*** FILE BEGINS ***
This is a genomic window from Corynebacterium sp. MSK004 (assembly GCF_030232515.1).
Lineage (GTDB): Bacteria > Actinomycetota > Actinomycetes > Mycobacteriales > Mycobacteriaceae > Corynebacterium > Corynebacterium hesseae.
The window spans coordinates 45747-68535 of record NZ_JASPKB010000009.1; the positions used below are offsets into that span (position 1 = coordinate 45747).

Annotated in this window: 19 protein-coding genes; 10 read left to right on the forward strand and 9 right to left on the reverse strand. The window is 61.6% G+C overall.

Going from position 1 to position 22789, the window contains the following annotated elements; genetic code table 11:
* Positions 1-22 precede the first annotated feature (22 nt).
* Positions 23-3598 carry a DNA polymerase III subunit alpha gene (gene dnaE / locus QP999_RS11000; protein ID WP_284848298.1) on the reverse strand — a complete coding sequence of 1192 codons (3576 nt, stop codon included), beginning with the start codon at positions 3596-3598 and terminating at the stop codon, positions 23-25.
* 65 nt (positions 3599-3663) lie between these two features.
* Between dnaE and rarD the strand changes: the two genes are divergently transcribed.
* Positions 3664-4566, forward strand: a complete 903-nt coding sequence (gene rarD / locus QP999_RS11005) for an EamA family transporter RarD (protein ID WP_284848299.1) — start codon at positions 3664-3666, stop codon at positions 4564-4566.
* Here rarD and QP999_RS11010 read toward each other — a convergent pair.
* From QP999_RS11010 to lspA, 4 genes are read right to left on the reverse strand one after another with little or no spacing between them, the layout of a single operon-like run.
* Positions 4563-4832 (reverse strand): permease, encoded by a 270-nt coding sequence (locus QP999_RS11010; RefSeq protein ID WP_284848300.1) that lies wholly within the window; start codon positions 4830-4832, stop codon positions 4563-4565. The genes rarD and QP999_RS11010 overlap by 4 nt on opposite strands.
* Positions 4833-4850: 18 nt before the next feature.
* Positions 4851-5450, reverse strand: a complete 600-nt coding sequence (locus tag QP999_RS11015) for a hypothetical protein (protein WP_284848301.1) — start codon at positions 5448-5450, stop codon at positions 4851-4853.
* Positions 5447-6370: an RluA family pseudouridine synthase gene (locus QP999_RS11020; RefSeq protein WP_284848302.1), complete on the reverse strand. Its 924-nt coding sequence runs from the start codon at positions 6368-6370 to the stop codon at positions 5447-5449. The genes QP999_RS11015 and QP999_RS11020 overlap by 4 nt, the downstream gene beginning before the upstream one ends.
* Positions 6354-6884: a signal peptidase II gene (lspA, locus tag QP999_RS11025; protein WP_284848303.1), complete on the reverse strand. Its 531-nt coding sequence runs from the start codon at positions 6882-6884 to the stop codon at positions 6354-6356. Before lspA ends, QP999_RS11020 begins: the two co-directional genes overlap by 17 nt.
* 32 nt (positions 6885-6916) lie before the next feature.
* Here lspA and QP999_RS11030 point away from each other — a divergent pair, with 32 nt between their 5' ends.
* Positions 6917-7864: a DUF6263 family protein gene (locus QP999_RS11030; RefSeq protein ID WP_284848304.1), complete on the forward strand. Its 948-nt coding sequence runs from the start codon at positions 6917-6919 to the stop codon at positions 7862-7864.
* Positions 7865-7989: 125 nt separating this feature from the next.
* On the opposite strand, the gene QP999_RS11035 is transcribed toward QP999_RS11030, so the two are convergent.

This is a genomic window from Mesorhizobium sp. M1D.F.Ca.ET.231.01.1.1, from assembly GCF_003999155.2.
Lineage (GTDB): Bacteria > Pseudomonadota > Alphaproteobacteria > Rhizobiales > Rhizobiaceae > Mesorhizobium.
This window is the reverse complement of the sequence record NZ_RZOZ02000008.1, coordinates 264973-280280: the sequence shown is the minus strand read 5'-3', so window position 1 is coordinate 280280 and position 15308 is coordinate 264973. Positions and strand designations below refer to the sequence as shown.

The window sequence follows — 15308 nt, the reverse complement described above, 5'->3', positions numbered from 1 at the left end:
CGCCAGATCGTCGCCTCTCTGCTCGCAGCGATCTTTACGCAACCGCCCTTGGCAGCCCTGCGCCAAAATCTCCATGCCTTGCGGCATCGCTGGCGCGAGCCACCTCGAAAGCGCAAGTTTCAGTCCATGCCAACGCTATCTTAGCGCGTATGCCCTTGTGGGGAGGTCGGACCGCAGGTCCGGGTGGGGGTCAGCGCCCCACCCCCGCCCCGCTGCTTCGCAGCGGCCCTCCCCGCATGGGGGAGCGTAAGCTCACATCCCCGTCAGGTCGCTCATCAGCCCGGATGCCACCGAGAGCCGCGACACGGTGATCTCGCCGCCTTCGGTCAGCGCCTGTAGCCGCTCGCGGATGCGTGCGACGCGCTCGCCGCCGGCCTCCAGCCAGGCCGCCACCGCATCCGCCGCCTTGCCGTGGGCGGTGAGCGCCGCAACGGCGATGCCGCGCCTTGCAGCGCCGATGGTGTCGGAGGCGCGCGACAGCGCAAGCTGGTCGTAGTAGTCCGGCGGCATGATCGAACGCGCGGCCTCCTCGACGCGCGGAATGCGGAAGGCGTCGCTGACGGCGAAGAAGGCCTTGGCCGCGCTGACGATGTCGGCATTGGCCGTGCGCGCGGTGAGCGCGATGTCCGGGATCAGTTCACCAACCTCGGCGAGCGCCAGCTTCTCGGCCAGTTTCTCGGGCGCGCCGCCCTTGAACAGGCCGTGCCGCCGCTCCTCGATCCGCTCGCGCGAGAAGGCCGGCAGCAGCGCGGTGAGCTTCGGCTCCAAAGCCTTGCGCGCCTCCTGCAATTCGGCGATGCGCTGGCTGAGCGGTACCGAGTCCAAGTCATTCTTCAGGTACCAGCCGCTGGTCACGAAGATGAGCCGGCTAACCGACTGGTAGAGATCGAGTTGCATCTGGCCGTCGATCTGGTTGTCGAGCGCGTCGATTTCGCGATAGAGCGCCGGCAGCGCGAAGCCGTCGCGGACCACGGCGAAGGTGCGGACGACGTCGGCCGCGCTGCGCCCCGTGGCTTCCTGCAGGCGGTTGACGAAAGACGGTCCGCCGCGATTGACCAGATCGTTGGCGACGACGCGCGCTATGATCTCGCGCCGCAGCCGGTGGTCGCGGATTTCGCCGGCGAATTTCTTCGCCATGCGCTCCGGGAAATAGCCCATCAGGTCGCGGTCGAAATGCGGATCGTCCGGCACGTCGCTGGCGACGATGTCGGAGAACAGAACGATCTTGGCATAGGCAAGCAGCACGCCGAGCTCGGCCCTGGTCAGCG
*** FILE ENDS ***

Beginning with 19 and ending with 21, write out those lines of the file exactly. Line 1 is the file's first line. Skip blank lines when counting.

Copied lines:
* Here lspA and QP999_RS11030 point away from each other — a divergent pair, with 32 nt between their 5' ends.
* Positions 6917-7864: a DUF6263 family protein gene (locus QP999_RS11030; RefSeq protein ID WP_284848304.1), complete on the forward strand. Its 948-nt coding sequence runs from the start codon at positions 6917-6919 to the stop codon at positions 7862-7864.
* Positions 7865-7989: 125 nt separating this feature from the next.